Visitors will have the opportunity to meet King Henry himself and take part in fun activities including beautiful calligraphy sessions and crafting fragrant gifts whilst dressing up as a Tudor courtier. You will create your own Valentine’s cards using feather quill pens and ink, then decorate them with ink stamps and pencils. Using dried lavender and rose petals visitors can also make a small scented pomander bag to give to friends or sweethearts!
Museum Front of House Manager Josephine Payter-Harris says: “There is family fun in abundance and our tem of staff and volunteers are waiting to help visitors make incredible memories at the museum. Your ticket also lasts for 12 months so visitors can enjoy the museum for a whole year.”
The oldest surviving Valentine letter, from Margery Brews to her “right welbelouyd Voluntyn” John Paston in Norfolk, was sent in February 1477. There was clearly no online dating or texting in Tudor times and the decorative Valentine’s Day cards we know today weren’t invented until the Victorian era so Tudor men and women nurtured long-distance relationships with love letters.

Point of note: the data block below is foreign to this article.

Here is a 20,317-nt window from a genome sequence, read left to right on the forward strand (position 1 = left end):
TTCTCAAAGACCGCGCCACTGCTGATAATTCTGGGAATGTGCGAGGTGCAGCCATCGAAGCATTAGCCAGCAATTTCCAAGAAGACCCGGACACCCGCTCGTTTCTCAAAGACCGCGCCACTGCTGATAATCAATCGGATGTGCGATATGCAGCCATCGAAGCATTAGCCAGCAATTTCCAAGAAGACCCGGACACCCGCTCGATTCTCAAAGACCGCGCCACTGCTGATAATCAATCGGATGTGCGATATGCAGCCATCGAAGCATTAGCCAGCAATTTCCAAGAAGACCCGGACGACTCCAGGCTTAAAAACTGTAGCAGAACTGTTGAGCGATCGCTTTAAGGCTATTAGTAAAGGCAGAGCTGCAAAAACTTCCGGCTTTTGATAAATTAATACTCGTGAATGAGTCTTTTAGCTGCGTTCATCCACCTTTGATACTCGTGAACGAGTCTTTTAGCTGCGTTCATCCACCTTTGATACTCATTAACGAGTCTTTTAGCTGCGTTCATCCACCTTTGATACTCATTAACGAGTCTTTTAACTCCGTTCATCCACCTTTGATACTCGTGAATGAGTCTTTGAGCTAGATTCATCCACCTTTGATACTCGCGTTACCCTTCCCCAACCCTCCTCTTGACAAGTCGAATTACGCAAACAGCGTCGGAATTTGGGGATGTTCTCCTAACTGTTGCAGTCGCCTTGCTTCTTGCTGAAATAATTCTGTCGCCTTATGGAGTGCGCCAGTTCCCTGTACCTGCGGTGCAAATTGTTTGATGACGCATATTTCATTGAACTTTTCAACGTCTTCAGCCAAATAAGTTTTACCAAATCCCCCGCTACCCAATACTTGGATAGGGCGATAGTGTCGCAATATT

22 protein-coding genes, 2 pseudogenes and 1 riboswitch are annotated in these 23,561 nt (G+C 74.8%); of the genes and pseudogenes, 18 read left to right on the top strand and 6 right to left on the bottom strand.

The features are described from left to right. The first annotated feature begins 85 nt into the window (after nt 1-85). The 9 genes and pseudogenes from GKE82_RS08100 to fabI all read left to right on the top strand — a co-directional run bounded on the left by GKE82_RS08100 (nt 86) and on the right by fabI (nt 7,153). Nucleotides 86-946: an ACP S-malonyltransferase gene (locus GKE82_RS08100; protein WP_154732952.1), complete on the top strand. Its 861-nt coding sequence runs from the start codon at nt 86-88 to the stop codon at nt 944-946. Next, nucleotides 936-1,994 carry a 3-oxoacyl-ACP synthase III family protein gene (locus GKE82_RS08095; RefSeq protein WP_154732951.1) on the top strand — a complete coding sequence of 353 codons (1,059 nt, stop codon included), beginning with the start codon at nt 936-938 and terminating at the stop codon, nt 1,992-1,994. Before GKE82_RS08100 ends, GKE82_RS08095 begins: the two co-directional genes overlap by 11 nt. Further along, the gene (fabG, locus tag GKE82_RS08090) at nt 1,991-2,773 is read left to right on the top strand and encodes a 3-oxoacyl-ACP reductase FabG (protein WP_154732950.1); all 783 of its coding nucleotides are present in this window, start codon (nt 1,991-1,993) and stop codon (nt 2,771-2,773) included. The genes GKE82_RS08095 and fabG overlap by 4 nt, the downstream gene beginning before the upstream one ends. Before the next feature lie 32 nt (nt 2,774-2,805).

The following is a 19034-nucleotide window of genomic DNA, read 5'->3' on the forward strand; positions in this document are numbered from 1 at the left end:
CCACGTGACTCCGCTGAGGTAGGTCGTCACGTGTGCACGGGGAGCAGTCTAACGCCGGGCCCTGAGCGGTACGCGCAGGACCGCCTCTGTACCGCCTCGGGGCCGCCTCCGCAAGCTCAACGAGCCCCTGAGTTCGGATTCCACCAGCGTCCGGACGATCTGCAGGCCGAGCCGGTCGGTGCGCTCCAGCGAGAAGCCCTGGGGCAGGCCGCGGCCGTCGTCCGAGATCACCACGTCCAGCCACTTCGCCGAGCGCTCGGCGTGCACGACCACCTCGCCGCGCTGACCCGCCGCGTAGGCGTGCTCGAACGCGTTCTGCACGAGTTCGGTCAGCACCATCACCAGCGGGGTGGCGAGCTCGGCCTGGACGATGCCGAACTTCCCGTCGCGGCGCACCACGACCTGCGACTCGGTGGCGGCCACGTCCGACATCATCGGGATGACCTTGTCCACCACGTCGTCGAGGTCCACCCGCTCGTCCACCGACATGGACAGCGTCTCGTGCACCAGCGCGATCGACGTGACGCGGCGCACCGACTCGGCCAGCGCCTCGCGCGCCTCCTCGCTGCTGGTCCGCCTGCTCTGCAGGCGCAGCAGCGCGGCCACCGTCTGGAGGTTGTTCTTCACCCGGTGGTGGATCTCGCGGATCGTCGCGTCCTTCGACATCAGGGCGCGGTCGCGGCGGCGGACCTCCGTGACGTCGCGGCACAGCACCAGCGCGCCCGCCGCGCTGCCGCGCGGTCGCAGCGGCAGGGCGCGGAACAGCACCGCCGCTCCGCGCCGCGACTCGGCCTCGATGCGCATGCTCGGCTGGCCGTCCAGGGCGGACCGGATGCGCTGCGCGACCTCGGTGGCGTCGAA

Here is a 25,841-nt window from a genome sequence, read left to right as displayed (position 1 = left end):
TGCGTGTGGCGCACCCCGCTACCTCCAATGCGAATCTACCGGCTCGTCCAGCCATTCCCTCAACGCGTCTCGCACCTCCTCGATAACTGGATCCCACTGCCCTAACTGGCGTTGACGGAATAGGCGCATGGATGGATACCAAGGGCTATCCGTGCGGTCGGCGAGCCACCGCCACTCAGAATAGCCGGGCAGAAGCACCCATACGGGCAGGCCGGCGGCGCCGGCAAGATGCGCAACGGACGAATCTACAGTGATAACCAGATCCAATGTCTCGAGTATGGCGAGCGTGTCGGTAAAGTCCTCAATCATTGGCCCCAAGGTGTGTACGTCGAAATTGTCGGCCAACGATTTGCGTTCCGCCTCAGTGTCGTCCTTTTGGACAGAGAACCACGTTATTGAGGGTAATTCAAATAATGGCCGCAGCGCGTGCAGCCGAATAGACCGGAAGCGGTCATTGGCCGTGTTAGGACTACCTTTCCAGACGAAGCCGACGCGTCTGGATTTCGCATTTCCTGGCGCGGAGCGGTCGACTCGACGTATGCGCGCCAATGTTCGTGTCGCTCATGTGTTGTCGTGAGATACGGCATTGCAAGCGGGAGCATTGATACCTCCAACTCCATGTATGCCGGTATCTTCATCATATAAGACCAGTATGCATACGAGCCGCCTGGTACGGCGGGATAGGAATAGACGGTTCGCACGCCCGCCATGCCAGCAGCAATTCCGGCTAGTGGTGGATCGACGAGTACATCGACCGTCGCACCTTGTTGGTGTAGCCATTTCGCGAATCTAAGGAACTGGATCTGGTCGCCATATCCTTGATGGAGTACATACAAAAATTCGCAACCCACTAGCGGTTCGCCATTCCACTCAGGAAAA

Once a Tudor sweetheart had composed their poetic love letter with a feather quill on treated paper or vellum parchment, they could dry the ink quickly by dusting it with ashes from the chimney. They would then fold the letter, tie it up with strips of paper, and seal it with wax. Henry VIII wrote Anne Boleyn a collection of love letters like this which survive to this day.
We also know that the Tudors celebrated St Valentine’s Day as it is mentioned in several surviving letters. Valentines were chosen by lot among a group of friends, who would then buy a gift. Popular 16th century presents were lengths of cloth or small trinkets.
As well as the special activities, visitors over the half term period can enjoy all the Mary Rose offers as home to the largest and most important collection of Tudor artefacts anywhere in the world. There is a small fee of £2 for children to take part in the craft activities.